Temple of Caesar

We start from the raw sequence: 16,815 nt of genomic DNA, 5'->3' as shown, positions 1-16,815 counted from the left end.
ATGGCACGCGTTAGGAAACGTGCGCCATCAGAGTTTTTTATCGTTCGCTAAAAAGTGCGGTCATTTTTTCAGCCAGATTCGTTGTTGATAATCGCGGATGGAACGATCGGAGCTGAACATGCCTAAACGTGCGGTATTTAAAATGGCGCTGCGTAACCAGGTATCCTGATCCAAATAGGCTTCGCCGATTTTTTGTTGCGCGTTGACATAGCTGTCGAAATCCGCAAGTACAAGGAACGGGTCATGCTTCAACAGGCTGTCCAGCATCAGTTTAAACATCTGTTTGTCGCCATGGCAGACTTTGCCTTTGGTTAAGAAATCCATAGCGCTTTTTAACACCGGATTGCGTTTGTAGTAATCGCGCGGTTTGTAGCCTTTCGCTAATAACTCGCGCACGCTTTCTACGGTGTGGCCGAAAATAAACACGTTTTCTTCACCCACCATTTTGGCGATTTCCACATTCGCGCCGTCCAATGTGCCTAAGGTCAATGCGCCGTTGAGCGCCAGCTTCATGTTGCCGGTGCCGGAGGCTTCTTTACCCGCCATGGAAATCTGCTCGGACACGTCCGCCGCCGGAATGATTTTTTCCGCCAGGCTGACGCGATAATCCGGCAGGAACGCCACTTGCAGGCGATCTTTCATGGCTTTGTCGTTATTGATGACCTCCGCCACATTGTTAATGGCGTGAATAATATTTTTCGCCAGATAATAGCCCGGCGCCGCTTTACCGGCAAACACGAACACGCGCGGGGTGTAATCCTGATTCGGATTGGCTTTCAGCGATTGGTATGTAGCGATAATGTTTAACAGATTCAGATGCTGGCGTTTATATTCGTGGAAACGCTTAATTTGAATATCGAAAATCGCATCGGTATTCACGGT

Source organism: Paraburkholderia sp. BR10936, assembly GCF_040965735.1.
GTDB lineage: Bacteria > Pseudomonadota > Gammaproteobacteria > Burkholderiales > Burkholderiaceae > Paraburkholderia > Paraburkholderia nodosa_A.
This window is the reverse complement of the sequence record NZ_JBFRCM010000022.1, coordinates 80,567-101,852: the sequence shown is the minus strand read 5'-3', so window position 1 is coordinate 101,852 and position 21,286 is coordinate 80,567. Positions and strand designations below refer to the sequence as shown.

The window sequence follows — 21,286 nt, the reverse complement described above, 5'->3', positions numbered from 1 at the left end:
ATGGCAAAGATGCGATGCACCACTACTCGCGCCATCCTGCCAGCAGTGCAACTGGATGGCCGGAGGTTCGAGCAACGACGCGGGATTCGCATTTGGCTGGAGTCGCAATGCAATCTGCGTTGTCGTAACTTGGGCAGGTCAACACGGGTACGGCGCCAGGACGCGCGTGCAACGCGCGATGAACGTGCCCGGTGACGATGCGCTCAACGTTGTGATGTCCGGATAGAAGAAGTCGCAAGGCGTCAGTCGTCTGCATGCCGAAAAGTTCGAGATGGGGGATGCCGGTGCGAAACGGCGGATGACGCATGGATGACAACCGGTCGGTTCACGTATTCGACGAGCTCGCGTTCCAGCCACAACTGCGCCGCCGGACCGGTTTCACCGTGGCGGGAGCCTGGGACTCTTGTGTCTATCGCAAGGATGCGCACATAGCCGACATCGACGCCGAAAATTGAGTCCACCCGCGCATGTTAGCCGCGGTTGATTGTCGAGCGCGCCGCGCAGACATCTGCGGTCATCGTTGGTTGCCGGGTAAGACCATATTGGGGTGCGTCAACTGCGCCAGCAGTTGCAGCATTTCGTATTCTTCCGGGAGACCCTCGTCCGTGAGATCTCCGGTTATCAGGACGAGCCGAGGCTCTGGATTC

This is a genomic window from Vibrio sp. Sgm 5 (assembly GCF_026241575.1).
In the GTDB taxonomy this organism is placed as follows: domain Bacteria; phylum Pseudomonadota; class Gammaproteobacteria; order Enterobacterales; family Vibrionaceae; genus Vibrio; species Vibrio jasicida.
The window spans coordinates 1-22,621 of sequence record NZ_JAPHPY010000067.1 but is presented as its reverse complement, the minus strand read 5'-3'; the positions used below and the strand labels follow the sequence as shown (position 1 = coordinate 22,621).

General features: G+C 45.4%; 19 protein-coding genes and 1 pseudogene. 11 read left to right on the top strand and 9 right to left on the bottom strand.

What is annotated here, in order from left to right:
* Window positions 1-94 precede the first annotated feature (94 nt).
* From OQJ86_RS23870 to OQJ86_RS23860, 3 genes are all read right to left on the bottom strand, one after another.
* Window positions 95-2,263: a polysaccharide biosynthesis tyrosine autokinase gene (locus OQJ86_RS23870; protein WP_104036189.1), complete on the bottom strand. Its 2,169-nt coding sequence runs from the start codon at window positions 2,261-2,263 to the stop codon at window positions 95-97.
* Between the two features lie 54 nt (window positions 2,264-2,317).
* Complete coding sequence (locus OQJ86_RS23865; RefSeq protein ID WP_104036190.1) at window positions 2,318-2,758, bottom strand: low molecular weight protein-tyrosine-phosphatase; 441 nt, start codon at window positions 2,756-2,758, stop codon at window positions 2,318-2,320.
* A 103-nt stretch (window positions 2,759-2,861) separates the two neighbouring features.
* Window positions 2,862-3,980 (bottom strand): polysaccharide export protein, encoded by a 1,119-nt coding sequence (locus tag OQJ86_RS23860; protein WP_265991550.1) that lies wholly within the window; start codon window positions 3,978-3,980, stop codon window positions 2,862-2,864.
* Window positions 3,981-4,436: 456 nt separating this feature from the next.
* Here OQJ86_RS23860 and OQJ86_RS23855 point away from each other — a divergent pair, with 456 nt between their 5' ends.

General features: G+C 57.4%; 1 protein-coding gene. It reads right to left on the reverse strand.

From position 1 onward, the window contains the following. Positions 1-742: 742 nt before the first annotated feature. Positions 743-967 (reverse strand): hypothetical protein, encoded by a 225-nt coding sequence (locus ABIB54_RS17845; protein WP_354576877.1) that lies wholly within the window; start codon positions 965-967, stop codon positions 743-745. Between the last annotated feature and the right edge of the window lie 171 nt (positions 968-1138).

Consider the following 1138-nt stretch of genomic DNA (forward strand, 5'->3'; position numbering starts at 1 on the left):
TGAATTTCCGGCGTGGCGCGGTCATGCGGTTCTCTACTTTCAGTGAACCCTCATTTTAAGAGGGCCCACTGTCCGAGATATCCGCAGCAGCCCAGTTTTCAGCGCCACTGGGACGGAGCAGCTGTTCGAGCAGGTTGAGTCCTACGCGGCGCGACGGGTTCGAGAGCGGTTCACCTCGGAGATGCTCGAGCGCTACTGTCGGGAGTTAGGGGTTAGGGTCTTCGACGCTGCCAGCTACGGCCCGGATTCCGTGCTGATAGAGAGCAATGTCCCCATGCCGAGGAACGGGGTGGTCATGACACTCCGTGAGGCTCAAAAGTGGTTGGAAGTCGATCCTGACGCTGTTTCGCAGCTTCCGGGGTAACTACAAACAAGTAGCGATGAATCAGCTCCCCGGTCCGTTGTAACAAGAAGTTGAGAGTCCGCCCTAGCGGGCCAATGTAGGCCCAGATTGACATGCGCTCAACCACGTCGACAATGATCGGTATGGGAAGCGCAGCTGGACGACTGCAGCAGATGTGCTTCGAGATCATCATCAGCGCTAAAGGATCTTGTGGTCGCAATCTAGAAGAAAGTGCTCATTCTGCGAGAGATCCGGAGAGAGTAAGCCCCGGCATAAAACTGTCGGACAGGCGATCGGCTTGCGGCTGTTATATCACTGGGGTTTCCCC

The pile of bricks that we can see today is what remains of the base of the great temple, the majesty of which can only be imagined. The wall still preserved contains an exedra, and often, especially around March 15, bouquets of fresh flowers can be seen: the Romans honour their most famous general. Precisely in this point, where now the altar stands, Caesar’s body was cremated. In reality it was prohibited to burn corpses in the pomerium, the sacred boundary of the city, so the pyre was prepared, as usual, in the Campo Marzio. However, the emotion aroused by the vision of the corpse of Caesar battered by twenty-three stab wounds, and the reading of his will by Antonio, and in particular the part where Caesar had arranged a bequest to each Roman citizen (three hundred sesterces apiece!) caused such a commotion that the body was taken by force and cremated in the Forum. In that place was then erected the altar that still can be seen, and behind it the great temple which has now disappeared. Soon after the funeral a star appeared in the sky. This was interpreted as a sign of the transformation of Caesar into a god. It was the first time that a divine origin was tribute to a Roman citizen.